"In November 1989 the wall came down, and West and East Germans began rediscovering each other; but the socialist and capitalist cultures have been slow to merge. Since reunification Germany has been searching for new patterns of self-recognition." (Stih & Schnock, 2009)
The past is present and remains in "multiple overlays" in Berlin. The histories of buildings, sites and people have build up "multiple overlays; street names are changed overnight, structures are reshaped and reborn," they note, and that "spaces without borders" in the city cannot provide the same sense of freedom people felt arriving to the isolated West Berlin surrounded by the physical concrete barrier "that once ruled the lives of Berliners are mostly erased". This creates edifices "to retell the complex story it symbolized" (Stih & Schnock, 2009) that I see as two sides of a coin.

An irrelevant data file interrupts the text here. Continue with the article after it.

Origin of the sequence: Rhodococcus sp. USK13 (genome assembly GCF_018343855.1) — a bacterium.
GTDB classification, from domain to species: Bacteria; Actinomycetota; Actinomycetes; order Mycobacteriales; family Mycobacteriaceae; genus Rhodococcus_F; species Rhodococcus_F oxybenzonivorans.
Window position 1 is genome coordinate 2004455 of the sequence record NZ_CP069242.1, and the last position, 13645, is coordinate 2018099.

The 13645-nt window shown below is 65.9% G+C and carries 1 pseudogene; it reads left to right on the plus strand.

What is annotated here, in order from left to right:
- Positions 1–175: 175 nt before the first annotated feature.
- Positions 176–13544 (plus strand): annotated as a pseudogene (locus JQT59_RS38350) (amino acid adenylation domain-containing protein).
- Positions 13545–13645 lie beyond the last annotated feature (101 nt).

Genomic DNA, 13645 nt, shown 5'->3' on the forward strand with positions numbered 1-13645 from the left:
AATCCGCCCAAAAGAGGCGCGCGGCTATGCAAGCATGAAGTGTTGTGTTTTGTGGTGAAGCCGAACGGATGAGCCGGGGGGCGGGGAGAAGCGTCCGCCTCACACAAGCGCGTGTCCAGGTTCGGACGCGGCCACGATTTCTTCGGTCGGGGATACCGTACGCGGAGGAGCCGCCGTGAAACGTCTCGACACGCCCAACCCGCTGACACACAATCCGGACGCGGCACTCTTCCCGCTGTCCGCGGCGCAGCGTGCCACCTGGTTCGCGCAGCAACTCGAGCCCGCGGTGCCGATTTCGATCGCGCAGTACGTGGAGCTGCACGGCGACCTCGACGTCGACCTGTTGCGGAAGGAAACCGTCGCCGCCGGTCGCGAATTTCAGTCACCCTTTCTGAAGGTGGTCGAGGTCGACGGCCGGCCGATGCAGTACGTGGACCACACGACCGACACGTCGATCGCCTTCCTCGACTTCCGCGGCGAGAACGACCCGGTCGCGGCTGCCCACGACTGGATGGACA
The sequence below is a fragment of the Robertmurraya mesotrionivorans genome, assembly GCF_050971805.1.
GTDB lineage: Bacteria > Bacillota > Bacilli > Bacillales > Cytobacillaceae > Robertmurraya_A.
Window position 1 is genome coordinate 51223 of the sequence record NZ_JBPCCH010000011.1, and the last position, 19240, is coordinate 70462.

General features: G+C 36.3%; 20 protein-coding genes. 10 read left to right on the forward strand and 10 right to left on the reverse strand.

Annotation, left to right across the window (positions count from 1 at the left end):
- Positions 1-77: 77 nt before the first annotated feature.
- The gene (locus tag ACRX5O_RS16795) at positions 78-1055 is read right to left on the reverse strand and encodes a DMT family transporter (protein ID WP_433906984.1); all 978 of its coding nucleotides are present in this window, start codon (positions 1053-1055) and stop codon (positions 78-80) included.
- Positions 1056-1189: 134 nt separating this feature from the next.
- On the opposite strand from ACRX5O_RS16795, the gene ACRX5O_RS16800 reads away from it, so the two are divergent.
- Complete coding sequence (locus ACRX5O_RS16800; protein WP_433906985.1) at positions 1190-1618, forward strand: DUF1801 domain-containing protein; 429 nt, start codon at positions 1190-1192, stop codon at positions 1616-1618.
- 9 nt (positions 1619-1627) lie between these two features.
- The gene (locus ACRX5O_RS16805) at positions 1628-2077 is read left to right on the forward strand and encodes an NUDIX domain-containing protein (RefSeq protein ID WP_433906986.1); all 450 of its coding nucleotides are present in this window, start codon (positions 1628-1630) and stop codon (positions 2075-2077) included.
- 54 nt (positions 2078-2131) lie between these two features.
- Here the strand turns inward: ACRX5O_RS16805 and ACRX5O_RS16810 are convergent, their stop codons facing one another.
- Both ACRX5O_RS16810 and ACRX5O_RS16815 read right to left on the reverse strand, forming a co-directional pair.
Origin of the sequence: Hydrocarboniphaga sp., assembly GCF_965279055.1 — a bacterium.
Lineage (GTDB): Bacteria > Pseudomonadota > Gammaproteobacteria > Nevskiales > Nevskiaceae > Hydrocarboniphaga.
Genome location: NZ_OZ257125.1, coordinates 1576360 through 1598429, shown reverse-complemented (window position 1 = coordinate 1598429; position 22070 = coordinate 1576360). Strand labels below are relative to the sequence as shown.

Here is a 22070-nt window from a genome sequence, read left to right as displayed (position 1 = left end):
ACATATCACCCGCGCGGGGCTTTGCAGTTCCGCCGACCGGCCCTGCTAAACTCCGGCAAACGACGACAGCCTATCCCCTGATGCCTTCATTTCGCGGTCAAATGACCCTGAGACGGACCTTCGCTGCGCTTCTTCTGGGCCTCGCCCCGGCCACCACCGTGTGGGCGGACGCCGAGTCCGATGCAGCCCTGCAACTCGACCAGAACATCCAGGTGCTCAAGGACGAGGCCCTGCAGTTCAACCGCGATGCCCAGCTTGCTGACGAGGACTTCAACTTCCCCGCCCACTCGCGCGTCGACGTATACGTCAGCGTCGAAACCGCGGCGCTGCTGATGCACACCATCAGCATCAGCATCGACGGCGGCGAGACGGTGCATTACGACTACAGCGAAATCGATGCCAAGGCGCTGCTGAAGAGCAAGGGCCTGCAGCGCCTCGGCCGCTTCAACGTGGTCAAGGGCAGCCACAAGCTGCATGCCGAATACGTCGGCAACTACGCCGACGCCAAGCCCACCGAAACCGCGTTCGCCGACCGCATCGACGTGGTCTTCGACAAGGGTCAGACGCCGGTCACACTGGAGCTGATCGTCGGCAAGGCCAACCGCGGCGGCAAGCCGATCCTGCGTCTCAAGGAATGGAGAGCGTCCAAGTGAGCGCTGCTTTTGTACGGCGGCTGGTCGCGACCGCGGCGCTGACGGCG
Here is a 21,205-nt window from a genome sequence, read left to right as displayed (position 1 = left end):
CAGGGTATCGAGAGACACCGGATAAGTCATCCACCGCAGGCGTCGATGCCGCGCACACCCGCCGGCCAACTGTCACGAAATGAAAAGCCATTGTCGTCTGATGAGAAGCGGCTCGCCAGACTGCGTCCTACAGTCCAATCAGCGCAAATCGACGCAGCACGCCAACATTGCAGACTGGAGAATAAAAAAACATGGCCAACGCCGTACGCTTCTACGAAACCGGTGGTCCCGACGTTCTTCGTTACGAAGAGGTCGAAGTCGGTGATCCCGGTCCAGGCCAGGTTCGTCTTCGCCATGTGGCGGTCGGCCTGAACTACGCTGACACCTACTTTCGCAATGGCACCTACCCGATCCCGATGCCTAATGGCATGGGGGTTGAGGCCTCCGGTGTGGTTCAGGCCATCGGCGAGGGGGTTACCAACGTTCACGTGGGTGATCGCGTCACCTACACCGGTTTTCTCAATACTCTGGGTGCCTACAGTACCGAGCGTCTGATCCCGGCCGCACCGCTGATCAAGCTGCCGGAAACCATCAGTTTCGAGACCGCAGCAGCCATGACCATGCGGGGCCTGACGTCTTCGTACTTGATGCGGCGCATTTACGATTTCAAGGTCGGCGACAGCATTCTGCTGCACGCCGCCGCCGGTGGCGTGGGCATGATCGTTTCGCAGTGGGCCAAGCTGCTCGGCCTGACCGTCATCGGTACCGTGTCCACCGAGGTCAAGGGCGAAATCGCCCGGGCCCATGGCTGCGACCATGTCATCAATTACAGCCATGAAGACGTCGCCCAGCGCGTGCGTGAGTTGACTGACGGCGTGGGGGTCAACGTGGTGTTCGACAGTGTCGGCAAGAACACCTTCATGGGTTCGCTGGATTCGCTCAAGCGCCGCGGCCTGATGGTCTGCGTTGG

Stih, Renata & Schnock, Frieder (2009) Open Space: Berlin After Reunification [Online] http://places.designobserver.com/feature/open-space-berlin-after-reunification/11657/ [29/09/2011]